On this day twenty five years ago, January 24th, 1984, Apple introduced the Macintosh personal computer to the world. It was the first computer sporting a graphical user interface that was remotely affordable to individuals. (Apple’s Lisa, which preceded the Macintosh by a year, was the first commercial computer with a GUI, but it retailed for $10,000 while the faster Macintosh debuted at $2495.)
My original 128K Macintosh
Seventy-four days after the introduction of the Macintosh, 50,000 units had been sold. The Mac didn’t exactly fly off the shelves, but it’s impact on computing was profound. And, what’s more, in case you hadn’t noticed, the Macintosh is still around. In fact, earlier this week Apple, who has $28 billion in the bank, reported its first $10 billion revenue month.
Today, the Macintosh is stronger than ever.
This seems an ideal time to head over to key Macintosh system software developer Andy Hertzfeld’s Folklore.org, “Anecdotes about the development of Apple’s original Macintosh computer, and the people who created it.” If you’ve an interest in the genesis story of the Macintosh, it’s wonderful reading.
As both of my regular readers are likely aware, I have a sizable collection of vintage computers in my own “Byte Cellar” (or basement computer room). I spend considerable time both using and maintaining these units and I love to post photos of the collection to my Flickr account. This being the case, I was recently encouraged by a friend on IRC to answer CNN’s call for Macintosh photos and stories at iReport. I went ahead and posted a few photos and–long story short–ended up live (via phone) on CNN’s Headline News with Chuck Roberts discussing my retro computer collection, here at the 25th birthday of the Mac.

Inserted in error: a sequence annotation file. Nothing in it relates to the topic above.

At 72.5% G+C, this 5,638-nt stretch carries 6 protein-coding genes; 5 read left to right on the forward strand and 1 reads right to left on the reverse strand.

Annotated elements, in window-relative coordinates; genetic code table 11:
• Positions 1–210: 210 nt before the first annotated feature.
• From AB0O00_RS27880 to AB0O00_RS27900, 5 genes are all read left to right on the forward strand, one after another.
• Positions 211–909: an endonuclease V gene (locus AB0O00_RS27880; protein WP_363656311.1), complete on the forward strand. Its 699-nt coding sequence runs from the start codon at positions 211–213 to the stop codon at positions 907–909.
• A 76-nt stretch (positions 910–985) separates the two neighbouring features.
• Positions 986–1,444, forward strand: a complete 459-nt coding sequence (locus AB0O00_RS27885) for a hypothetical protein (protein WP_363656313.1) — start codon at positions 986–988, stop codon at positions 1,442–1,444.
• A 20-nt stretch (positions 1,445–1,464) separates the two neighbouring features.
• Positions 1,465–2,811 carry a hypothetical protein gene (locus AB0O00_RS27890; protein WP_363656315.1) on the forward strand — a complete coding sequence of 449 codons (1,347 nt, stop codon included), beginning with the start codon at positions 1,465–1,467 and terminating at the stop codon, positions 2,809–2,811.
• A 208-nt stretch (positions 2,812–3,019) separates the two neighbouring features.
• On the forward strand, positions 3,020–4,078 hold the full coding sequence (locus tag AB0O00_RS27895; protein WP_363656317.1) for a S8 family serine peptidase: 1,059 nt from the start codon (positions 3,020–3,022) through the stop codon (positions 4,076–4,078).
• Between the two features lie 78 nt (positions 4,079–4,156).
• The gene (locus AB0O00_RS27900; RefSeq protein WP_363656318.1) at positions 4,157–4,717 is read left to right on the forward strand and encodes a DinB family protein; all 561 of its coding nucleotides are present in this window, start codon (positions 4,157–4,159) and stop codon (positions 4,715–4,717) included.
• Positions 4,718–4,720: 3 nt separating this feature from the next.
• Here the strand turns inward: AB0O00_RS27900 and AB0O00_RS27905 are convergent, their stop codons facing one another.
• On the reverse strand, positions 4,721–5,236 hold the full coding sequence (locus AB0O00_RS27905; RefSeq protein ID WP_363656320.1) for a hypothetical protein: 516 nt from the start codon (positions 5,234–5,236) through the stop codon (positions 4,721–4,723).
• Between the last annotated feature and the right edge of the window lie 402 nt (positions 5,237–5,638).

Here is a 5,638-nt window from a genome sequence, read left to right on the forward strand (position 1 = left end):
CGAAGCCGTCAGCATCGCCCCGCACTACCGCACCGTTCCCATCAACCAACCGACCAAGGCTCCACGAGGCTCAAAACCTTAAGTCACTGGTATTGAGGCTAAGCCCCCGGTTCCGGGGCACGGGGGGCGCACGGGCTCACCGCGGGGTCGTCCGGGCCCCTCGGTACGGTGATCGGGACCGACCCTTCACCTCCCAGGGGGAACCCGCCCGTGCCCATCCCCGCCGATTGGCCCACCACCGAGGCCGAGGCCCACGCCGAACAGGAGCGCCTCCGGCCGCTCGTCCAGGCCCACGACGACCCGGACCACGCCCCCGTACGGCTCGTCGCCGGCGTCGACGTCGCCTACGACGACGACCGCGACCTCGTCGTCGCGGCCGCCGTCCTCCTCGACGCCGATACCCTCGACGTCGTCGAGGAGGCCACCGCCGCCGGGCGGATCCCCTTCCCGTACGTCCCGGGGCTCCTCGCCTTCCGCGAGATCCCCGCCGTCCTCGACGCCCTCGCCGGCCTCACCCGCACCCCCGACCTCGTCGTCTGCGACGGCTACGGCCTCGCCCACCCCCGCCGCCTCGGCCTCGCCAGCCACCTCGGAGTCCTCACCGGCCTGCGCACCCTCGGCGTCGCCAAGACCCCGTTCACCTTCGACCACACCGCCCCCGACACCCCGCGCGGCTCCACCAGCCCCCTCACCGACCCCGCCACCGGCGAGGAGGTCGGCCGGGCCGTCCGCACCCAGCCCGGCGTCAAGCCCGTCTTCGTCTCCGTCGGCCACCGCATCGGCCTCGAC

Have a look at the piece, which includes a slideshow with several photos from my collection as well as those of other “Mac heads.”
But, enough about my 15 minutes of fame. This day is about the Macintosh. And I certainly offer a warm wish of Happy Birthday to this technological phenomenon that has played so large a role in the greater portion of my life.